Responding to the paper’s findings, UK Culture Secretary Jeremy Wright said he found its revelations “truly shocking”, and promised that he would write to the companies behind these dating platforms to demand information on what they are doing to make sure children are safe.

In a statement, Grindr said: “Any account of sexual abuse or other illegal behaviour is troubling to us as well as a clear violation of our terms of service.

“Our team is constantly working to improve our digital and human screening tools to prevent and remove improper underage use of our app.”

A Tinder spokesperson said: “We utilise a network of industry-leading automated and manual moderation and review tools, systems and processes – and spend millions of dollars annually – to prevent, monitor and remove minors and other inappropriate behaviour from our app. We don’t want minors on Tinder.”

Crimes linked to dating apps such as Tinder and Grindr are reported to have been on the rise for some years now, raising questions as to whether the companies behind them are doing enough to crack down on illegal activity carried out through their networks.

Back in January 2016, the Press Association reported that police had revealed that crimes potentially linked to Tinder and Grindr had risen more than sevenfold over the preceding two years.

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Maritime crime on the rise as pirates become more sophisticated at exploiting lawless oceans, UN cautions

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maritime crime on the rise

The UN has warned that maritime crime and piracy are on the rise across the globe, with organised criminal groups taking advantage of “jurisdiction and enforcement” challenges on the high seas.

Addressing the Security Council in New York by video link from Vienna on Tuesday, UN Office on Drugs and Crime (UNODC) boss Yury Fedotov noted that the majority of the world’s oceans lay outside of single state criminal jurisdictions, making it easier for criminals to operate at sea.

Noting the links between maritime crime and other illegal activities such as people smuggling and terrorism, Fedotov told the Council how UNODC’s counter-piracy programme has grown following the success its efforts off the coast of Somalia, which has been plagued by crimes such as piracy, robbery and smuggling for many years.

As well as helping authorities in Somali deal with the threat posed by piracy, Fedotov explained how UNODC is also assisting countries including the Seychelles and Kenya as they attempt to tackle high seas crimes including migrant trafficking, drug smuggling, armed robbery and illegal fishing.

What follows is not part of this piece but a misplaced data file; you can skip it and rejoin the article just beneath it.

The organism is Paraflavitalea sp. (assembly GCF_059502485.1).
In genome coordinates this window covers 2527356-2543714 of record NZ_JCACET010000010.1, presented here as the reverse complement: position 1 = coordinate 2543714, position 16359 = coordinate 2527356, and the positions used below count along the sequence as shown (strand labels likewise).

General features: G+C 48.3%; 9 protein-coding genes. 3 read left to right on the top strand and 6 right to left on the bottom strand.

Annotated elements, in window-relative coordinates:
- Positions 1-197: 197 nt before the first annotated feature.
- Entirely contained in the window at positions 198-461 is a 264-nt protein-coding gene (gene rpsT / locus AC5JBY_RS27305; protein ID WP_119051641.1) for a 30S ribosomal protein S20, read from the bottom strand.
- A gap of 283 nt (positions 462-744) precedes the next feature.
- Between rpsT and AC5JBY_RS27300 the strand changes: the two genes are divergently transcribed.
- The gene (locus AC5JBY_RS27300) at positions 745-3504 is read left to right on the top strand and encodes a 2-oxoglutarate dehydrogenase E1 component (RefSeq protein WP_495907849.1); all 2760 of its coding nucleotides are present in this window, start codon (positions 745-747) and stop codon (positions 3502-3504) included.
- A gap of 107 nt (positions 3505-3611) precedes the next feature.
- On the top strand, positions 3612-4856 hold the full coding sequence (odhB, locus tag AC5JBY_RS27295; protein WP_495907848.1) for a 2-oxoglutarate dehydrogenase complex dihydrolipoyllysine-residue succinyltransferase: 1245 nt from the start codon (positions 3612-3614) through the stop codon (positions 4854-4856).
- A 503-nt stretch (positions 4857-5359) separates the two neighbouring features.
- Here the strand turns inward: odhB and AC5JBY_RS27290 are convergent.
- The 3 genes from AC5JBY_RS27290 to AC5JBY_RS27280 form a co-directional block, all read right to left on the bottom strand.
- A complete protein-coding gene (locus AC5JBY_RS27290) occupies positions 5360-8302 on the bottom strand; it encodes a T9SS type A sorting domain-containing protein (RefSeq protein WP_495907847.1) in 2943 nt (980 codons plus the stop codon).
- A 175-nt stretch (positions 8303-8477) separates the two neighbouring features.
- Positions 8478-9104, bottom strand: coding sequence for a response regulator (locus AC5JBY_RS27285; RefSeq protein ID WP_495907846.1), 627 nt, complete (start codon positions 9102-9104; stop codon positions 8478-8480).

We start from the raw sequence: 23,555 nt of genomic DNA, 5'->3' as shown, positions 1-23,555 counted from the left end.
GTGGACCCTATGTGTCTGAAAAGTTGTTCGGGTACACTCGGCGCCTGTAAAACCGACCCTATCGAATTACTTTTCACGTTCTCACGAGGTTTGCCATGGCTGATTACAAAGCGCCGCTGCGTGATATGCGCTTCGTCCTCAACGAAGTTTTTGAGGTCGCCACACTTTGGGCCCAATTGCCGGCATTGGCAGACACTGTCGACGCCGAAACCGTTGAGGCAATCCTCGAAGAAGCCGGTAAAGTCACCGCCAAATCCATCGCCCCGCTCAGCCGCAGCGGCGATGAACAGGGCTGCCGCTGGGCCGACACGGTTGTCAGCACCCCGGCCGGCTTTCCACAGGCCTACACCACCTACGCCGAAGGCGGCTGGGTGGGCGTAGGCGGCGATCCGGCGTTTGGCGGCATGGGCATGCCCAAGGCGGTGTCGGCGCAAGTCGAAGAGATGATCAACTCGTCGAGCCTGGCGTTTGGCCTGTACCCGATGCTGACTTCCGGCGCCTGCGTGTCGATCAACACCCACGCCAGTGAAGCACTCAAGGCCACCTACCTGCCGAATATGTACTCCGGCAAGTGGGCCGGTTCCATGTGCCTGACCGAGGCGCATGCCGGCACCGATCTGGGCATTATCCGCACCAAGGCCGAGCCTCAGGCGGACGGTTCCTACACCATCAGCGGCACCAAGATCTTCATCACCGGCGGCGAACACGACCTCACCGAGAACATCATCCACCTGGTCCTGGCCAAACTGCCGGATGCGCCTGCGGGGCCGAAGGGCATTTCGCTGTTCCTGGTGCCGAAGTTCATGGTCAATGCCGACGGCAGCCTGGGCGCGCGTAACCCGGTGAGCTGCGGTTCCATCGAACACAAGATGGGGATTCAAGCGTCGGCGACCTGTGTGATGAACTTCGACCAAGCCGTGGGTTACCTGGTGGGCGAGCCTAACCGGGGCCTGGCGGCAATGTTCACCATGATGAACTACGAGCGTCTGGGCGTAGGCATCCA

“All our work at sea, where jurisdiction is complex – crime is often committed unseen and enforcement is difficult – builds on UNODC s long experience and research expertise in addressing all forms of organized crime, terrorism and corruption”, he said.

Fedotov went on to stress the importance of all UN member states ratifying and implementing international commitments, such as the UN Convention against Transnational Organised Crime and its protocols, as well as ensuring the provision of technical assistance to law enforcement agencies that deal with maritime crime.

Also addressing the Security Council on Tuesday, Philippines Representative Kira Christianne Azucena warned that maritime crime and piracy are transnational threats that require a global coordinated response.

She said that the Security Council and UN member states have a shared responsibility to battle the threat posed by maritime crime through the enhancement of a range of actions, including increased international cooperation, the strengthening of law enforcement agencies’ ability to tackle the issue, and the adherence of member states to the Convention against Transnational Organised Crime and its protocols.

Arguing that marine security is fundamental to the health of African economies, and that piracy and marine crime hold back development, UK Representative Karen Pierce said: “The United Kingdom wants to support the region by sharing its own expertise; it looks forward to working even more closely to build indigenous capabilities to address organised crime, from the point of arrest to prosecution, to help create a deterrent.”